The Tragedy of Alcohol Use by Young People
The month of April is designated Alcohol Awareness Month as founded by The National Council on Alcohol and Drug Dependence (NCADD) in 1987.
Since the beginning years of this month-long event, many other organizations have joined with NCADD in a collaborative effort to stem the tide of underage drinking, and adult alcohol abuse, through preventative education and awareness events; to bring about further awareness of this most serious and pressing problem within our nation.
The Centers for Disease Control (CDC), The National Institute on Alcohol and Alcoholism (NIAA), Mothers Against Drunk Driving (MADD), the National Association of Alcohol and Drug Abuse Counselors (NAADAC), and many other organizations have joined in this effort over the past 27 years to bring about awareness and prevention of the use of alcohol by youth, and abuse of alcohol by adults.Alcohol Awareness Month.
I know what some of you are thinking. "every month is something month. A month for this and a month for that." But let me explain the profound wisdom of the founders of this eventful month, and I know, because I was part of that first Alcohol Awareness Month. The month of April is most significant primarily because it is when many youth will experience their first drink of alcohol. It is also significant due to the Easter/Spring holidays where there will be many festivities involving drinking (can you say "Spring Break"?). And, it signifies the end of the school year in the coming month, a reason for young people to "celebrate." But, Alcohol Awareness Month not only draws attention to alcohol use by our youth, but the Abuse of alcohol by our adult population (for Young People under the age of 21 the term "use" is given, the "use" is illegal).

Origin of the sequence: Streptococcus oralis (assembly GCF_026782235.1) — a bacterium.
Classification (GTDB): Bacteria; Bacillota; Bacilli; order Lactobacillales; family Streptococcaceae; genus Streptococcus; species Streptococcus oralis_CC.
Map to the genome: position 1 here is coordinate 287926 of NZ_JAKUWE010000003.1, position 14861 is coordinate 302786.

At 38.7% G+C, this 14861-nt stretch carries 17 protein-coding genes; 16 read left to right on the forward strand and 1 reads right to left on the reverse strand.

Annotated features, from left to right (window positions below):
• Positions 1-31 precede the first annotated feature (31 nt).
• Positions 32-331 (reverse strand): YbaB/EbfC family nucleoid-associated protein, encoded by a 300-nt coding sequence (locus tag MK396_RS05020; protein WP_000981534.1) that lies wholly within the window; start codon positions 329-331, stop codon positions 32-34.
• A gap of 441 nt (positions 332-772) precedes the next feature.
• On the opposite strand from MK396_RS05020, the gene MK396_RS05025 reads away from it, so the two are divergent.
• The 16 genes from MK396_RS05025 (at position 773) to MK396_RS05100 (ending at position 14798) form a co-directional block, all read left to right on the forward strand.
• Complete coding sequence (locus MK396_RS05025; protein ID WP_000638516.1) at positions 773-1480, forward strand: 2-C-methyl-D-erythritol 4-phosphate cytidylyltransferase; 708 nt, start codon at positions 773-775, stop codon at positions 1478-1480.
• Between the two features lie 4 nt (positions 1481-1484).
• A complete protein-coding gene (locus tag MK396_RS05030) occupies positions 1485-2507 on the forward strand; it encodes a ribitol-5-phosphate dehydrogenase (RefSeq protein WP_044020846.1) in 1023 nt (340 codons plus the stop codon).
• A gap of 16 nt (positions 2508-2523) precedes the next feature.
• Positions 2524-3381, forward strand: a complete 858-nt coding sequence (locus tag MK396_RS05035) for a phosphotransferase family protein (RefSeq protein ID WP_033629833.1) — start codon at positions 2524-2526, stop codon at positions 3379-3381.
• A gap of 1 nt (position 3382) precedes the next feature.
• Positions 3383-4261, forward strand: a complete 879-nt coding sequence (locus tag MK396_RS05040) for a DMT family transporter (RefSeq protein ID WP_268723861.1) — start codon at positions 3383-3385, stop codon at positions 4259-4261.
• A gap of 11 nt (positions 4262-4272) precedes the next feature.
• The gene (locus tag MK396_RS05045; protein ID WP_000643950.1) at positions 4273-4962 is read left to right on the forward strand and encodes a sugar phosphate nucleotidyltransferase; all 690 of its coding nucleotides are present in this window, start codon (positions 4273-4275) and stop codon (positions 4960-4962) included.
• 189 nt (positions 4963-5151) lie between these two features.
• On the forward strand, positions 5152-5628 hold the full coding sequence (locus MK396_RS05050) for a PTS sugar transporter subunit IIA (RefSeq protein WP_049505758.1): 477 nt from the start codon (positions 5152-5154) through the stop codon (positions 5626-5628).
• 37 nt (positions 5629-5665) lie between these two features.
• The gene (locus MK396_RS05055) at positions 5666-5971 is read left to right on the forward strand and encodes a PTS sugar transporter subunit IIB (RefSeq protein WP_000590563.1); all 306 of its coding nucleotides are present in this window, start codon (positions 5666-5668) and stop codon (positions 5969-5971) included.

Alcohol Awareness Month empathizes, in the words of the founders, "Increased public awareness and understanding, to reduce stigma, and encourages local communities to focus on alcohol use, alcohol abuse, and alcoholism and alcohol related issues." This year, above all other past year's events, "highlights the important public health issue of underage drinking, a problem with devastating individual, family, and community consequences."
We have learned over the years that Alcohol use by young people is extremely dangerous, both to themselves and our communities. It is directly associated with traffic deaths, suicide, other directed violent acts, school failure and dropouts, alcohol overdose (alcohol poisoning), unsafe sexual practices, and behavioral problems. Highway statistics tell us that annually over 6,500 individuals under the age of 21 die from alcohol-related accidents and many thousands are injured.
Read more at http://www.valleymorningstar.com/life/article_e0ff8d88-c1da-11e3-a0e1-0017a43b2370.html
Talk to you kids and younger friends and let them know that while most of the adult world still takes a drink now and then, we are trying to avoid the binge drinking or over indulging. There is plenty of time after you are 21 to experiment with liquors, wait until you are not surrounded by so much peer pressure to be stupid. ;o)